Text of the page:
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While reading the description of Functors on this blog:

https://hseeberger.wordpress.com/2010/11/25/introduction-to-category-theory-in-scala/

there is a generic definition of Functor and a more specific one:

trait GenericFunctor[->>[_, _], ->>>[_, _], F[_]] {
  def fmap[A, B](f: A ->> B): F[A] ->>> F[B]
}
trait Functor[F[_]] extends GenericFunctor[Function, Function, F] {
  final def fmap[A, B](as: F[A])(f: A => B): F[B] =
    fmap(f)(as)
}

Clearly this means Functors can be used with other higher-kinded types besides Function objects. Could someone please give an example or explain how or why or in what scenario that would be done? Namely, what would another implementation of GenericFunctor be in Scala -- that uses a different type constructor from Function? Thanks!

EDIT:

Just to clarify:

object Functor {

  def fmap[A, B, F[_]](as: F[A])(f: A => B)(implicit functor: Functor[F]): F[B] =
    functor.fmap(as)(f)

  implicit object ListFunctor extends Functor[List] {
    def fmap[A, B](f: A => B): List[A] => List[B] =
      as => as map f
  }
}
scala> fmap(List(1, 2, 3))(x => x + 1)
res0: List[Int] = List(2, 3, 4)

Just to clarify, according to my understanding ListFunctor implements the 1-arg fmap in GenericFunctor while the code in the repl transcript calls the fmap in Trait Functor, which in turn calls an fmap implementation (e.g. in ListFunctor).

This doesn't change the overall question, just thought it would help people trying to provide answers. Any insights provided would be appreciated.

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3 Answers

up vote 6 down vote accepted

In your example Functor is an endofunctor in the category of Scala types with Function1 as arrows.

There are other categories. For example, imagine a category in which the objects are Scala types, and there is an arrow A >~> B if B is a subtype of A. This category in Scalaz is called Liskov. There is a "forgetful" functor from the Liskov category to the Function1 category:

import scalaz._
import Scalaz._
trait Forget[F[-_]] extends GenericFunctor[>~>, Function1, F] {
  def fmap[A, B](f: A >~> B): F[A] => F[B] = fa => f.subst(fa)
}

Note that you can build some interesting functors by fixing one or more of the arguments to GenericFunctor. For example...

A constant functor maps every object in one category to a single object in another:

type ConstantFunctor[->>[_, _], ->>>[_, _], C] =
  GenericFunctor[->>,->>>,({type F[x] = C})#F]
// def fmap[A, B](f: A ->> B): C ->>> C

An endofunctor maps a category to itself:

type EndoFunctor[->>[_, _], F[_]] = GenericFunctor[->>, ->>, F]
// def fmap[A, B](f: A ->> B): F[A] ->> F[B]

An identity functor maps every object and arrow to itself:

type IdentityFunctor[->>[_, _]] = EndoFunctor[->>, ({type F[x] = x})#F]
// def fmap[A, B](f: A ->> B): A ->> B

And of course, your Functor trait is just an EndoFunctor in the Function1 category.

type Functor[F[_]] = EndoFunctor[Function1, F]
// def fmap[A, B](f: A => B): F[A] => F[B]
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You can imagine a functor which lifts an instance of Either[A,B] into an Either[F[A],F[B]] where F can be a List, Option, etc.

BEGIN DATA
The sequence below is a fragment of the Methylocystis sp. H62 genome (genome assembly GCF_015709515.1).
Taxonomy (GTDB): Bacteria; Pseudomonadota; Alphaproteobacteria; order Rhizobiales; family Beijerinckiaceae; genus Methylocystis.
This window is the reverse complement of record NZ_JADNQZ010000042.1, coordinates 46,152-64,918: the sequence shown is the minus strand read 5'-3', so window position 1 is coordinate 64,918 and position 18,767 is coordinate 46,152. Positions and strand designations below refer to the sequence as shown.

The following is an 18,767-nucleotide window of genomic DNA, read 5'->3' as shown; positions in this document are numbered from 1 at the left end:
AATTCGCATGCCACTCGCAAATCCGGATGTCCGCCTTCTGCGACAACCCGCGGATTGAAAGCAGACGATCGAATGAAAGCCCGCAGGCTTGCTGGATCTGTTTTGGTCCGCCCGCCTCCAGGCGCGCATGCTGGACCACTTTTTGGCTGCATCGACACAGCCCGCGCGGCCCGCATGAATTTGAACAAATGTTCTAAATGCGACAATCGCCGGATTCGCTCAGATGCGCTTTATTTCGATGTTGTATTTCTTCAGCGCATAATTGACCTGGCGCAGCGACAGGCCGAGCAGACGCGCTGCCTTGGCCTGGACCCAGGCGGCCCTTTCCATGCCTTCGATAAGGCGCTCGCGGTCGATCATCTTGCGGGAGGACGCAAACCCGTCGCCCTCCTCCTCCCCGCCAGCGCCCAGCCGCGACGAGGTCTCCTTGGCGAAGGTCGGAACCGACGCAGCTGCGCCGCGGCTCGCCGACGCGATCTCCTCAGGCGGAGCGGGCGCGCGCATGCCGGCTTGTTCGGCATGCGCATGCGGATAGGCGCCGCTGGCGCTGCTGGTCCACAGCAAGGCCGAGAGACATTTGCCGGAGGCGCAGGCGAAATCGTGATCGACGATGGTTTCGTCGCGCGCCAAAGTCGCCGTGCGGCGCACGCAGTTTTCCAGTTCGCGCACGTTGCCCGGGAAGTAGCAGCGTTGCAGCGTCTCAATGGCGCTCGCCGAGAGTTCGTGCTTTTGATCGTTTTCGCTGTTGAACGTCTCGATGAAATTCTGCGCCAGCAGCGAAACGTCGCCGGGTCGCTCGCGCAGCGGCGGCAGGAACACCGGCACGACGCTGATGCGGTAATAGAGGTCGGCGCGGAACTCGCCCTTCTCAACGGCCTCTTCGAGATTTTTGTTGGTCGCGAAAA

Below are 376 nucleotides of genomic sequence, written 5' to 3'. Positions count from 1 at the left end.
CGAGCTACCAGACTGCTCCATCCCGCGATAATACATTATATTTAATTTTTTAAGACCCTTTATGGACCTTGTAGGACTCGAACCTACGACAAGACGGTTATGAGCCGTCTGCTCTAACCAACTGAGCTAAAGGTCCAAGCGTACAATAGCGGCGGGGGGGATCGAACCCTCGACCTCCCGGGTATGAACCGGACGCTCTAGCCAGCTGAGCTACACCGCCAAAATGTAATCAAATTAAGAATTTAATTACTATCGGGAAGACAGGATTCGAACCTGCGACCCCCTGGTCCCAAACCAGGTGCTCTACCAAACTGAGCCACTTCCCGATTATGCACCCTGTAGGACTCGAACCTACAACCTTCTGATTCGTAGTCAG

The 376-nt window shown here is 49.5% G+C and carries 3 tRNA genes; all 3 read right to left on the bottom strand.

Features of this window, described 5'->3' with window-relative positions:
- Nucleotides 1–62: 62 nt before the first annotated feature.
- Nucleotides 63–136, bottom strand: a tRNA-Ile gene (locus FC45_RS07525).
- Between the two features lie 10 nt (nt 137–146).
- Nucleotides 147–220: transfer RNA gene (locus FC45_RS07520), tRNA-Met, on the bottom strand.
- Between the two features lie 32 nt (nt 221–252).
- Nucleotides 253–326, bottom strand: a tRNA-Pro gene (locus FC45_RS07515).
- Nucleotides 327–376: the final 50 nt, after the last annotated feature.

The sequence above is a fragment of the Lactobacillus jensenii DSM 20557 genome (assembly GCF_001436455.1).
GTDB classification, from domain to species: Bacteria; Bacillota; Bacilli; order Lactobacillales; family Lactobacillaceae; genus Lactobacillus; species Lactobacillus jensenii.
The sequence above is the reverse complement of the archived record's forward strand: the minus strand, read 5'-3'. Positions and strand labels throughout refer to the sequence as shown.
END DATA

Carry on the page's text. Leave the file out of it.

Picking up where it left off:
EDIT Implementation example:

trait GenericFunctor[->>[_, _], ->>>[_, _], F[_]] {
  def fmap[A, B](f: A ->> B): F[A] ->>> F[B]
}

trait EitherFunctor[F[_]] extends GenericFunctor[Either,Either,F]

object ListFunctor extends EitherFunctor[List] {
  def fmap[A,B]( f: Either[A,B] ): Either[List[A],List[B]] = 
    f match {
      case Left(a) => Left( List(a) )
      case Right(b) => Right( List(b) )
    }
}

EDIT2 Another (maybe useful) example is with a functor with goes from a PartialFunction (type ->>) to a Function (type ->>>):

trait PartialFunctor[F[_]] 
extends GenericFunctor[PartialFunction,Function,F] {
  final def fmap[A, B](as: F[A])(f: PartialFunction[A,B]): F[B] =
    fmap(f)(as)
}

object OptionFunctor extends PartialFunctor[Option] {
  def fmap[A,B]( f: PartialFunction[A,B] ): Option[A] => Option[B] =
    (opt:Option[A]) => opt match {
      case Some(a) => f.lift(a)
      case None => None
    }
}

object ListFunctor extends PartialFunctor[List] {
  private def mapPartial[A,B]( f: PartialFunction[A,B], as: List[A] ): List[B] =
    as match {
      case Nil => Nil
      case h :: t => if( f isDefinedAt h ) f(h) :: mapPartial( f, t )
                     else mapPartial( f, t )
    }

  def fmap[A,B]( f: PartialFunction[A,B] ): List[A] => List[B] =
    (lst:List[A]) => mapPartial(f, lst)

}

This second example allows to implement the collect operation as defined in Scala collections:

def collect[A,B,F[_]]( as: F[A] )
                     ( pf: PartialFunction[A,B] )
                     ( implicit functor: PartialFunctor[F] ) = 
  functor.fmap( as )( pf )
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I don't think the either-functor is a functor. I can't see how you'd implement an either-category. –  Anonymous Nov 13 '11 at 0:53
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Data.Category is a good source for examples of things like this (in Haskell). Partially translating one of the instances from http://hackage.haskell.org/packages/archive/data-category/0.4.1/doc/html/src/Data-Category-Functor.html:

type OpFun[A, B] = B => A

case class OpFunctor[F[_]](functor: Functor[F[_]]) extends GenericFunctor[OpFun, OpFun, F] {
  def fmap[A, B](f: B => A): F[B] => F[A] = fb => functor.fmap(fb)(f)
}
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